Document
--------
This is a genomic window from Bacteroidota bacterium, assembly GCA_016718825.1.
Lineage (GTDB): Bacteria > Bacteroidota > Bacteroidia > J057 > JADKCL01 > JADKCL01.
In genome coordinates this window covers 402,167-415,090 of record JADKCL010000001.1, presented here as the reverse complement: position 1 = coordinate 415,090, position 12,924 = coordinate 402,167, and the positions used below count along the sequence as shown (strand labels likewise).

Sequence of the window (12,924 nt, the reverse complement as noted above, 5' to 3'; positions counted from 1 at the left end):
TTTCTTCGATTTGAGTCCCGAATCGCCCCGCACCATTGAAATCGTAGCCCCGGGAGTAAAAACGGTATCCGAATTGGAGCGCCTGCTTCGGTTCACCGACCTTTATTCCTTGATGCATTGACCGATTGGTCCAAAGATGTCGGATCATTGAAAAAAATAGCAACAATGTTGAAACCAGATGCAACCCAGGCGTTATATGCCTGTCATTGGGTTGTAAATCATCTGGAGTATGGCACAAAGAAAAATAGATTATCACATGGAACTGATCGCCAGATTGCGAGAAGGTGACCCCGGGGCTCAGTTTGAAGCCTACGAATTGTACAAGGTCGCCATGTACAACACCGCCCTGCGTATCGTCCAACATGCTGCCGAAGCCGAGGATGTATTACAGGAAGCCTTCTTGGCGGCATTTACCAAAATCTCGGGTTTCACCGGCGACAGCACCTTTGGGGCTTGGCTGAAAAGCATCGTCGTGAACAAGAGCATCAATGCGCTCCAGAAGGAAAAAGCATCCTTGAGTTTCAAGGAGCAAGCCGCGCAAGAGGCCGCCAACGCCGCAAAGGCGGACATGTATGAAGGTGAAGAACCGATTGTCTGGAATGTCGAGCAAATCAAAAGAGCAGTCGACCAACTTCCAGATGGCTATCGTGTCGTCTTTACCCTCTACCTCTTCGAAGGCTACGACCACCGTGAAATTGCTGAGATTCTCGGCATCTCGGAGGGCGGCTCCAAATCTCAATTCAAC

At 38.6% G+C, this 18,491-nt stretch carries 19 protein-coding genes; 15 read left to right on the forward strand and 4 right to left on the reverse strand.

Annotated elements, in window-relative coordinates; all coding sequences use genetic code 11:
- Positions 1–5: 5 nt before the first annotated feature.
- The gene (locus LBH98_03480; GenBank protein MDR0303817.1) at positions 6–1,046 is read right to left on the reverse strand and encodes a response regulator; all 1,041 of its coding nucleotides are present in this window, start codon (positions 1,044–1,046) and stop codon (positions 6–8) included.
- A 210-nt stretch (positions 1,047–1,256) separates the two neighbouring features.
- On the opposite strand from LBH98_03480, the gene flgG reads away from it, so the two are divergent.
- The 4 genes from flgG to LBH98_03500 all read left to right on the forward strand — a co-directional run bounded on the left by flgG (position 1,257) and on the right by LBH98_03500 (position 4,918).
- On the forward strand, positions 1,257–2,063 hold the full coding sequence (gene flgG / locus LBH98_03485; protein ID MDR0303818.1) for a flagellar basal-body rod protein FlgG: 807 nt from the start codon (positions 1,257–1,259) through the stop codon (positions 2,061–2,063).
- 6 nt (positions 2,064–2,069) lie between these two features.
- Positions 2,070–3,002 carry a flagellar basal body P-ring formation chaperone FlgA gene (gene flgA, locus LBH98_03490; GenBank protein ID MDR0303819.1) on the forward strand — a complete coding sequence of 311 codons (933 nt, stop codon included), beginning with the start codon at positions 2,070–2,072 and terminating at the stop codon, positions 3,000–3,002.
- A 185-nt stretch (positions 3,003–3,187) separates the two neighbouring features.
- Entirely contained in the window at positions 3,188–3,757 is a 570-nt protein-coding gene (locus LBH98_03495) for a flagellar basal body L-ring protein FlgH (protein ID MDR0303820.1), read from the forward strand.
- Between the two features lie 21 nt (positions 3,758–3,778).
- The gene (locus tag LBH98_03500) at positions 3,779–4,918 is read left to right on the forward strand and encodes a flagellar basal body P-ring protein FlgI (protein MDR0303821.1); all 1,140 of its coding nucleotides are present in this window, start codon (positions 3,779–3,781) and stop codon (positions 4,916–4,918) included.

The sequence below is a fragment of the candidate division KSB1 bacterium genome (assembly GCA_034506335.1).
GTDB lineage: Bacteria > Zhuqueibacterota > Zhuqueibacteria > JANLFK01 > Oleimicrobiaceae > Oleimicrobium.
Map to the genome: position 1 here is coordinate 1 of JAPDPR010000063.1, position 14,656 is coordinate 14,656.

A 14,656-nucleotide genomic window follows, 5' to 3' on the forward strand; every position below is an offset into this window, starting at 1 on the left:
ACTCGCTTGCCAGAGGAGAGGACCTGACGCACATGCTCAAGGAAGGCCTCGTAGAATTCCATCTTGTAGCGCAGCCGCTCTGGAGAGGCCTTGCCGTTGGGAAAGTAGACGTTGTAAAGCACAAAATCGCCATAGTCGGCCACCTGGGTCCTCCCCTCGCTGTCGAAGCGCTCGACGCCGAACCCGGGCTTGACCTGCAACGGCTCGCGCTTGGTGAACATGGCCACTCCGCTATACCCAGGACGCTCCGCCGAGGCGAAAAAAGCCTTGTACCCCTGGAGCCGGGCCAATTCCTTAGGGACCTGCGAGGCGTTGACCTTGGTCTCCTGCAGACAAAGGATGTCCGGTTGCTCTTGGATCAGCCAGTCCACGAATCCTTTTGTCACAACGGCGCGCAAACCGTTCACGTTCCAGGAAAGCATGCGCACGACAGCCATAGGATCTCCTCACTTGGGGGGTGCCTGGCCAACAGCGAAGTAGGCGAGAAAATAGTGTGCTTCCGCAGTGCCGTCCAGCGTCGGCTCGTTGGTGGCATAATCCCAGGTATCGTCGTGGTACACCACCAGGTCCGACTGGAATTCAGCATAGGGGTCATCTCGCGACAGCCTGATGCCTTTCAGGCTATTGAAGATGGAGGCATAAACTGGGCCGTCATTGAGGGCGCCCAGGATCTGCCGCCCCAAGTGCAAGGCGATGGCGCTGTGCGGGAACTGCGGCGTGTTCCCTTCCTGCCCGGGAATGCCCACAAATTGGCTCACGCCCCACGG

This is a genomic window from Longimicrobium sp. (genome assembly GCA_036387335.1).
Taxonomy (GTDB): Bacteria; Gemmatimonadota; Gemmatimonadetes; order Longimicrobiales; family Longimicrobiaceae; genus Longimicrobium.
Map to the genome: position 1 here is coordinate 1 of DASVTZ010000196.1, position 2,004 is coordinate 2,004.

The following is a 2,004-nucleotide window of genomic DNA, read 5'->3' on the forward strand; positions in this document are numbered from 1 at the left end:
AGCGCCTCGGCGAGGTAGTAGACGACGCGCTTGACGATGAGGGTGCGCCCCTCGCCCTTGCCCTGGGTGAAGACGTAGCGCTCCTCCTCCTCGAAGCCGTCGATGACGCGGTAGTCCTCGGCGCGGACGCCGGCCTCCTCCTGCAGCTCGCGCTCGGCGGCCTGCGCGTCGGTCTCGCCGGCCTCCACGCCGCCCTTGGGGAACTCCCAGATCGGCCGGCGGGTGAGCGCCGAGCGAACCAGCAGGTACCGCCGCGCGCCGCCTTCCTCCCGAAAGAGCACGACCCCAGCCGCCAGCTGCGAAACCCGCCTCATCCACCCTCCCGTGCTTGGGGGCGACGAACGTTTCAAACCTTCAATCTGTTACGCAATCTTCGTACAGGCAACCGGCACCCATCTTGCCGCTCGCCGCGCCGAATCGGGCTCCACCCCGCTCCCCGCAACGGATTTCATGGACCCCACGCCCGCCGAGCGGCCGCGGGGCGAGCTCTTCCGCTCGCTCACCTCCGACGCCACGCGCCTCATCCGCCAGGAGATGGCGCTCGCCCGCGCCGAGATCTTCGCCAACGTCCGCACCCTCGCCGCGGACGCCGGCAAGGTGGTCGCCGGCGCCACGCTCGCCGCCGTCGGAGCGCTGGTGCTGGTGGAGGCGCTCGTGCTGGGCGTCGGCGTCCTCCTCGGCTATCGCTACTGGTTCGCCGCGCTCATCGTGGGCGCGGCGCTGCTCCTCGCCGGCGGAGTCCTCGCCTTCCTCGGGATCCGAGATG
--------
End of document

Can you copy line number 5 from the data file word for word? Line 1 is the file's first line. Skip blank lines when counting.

TTTCTTCGATTTGAGTCCCGAATCGCCCCGCACCATTGAAATCGTAGCCCCGGGAGTAAAAACGGTATCCGAATTGGAGCGCCTGCTTCGGTTCACCGACCTTTATTCCTTGATGCATTGACCGATTGGTCCAAAGATGTCGGATCATTGAAAAAAATAGCAACAATGTTGAAACCAGATGCAACCCAGGCGTTATATGCCTGTCATTGGGTTGTAAATCATCTGGAGTATGGCACAAAGAAAAATAGATTATCACATGGAACTGATCGCCAGATTGCGAGAAGGTGACCCCGGGGCTCAGTTTGAAGCCTACGAATTGTACAAGGTCGCCATGTACAACACCGCCCTGCGTATCGTCCAACATGCTGCCGAAGCCGAGGATGTATTACAGGAAGCCTTCTTGGCGGCATTTACCAAAATCTCGGGTTTCACCGGCGACAGCACCTTTGGGGCTTGGCTGAAAAGCATCGTCGTGAACAAGAGCATCAATGCGCTCCAGAAGGAAAAAGCATCCTTGAGTTTCAAGGAGCAAGCCGCGCAAGAGGCCGCCAACGCCGCAAAGGCGGACATGTATGAAGGTGAAGAACCGATTGTCTGGAATGTCGAGCAAATCAAAAGAGCAGTCGACCAACTTCCAGATGGCTATCGTGTCGTCTTTACCCTCTACCTCTTCGAAGGCTACGACCACCGTGAAATTGCTGAGATTCTCGGCATCTCGGAGGGCGGCTCCAAATCTCAATTCAAC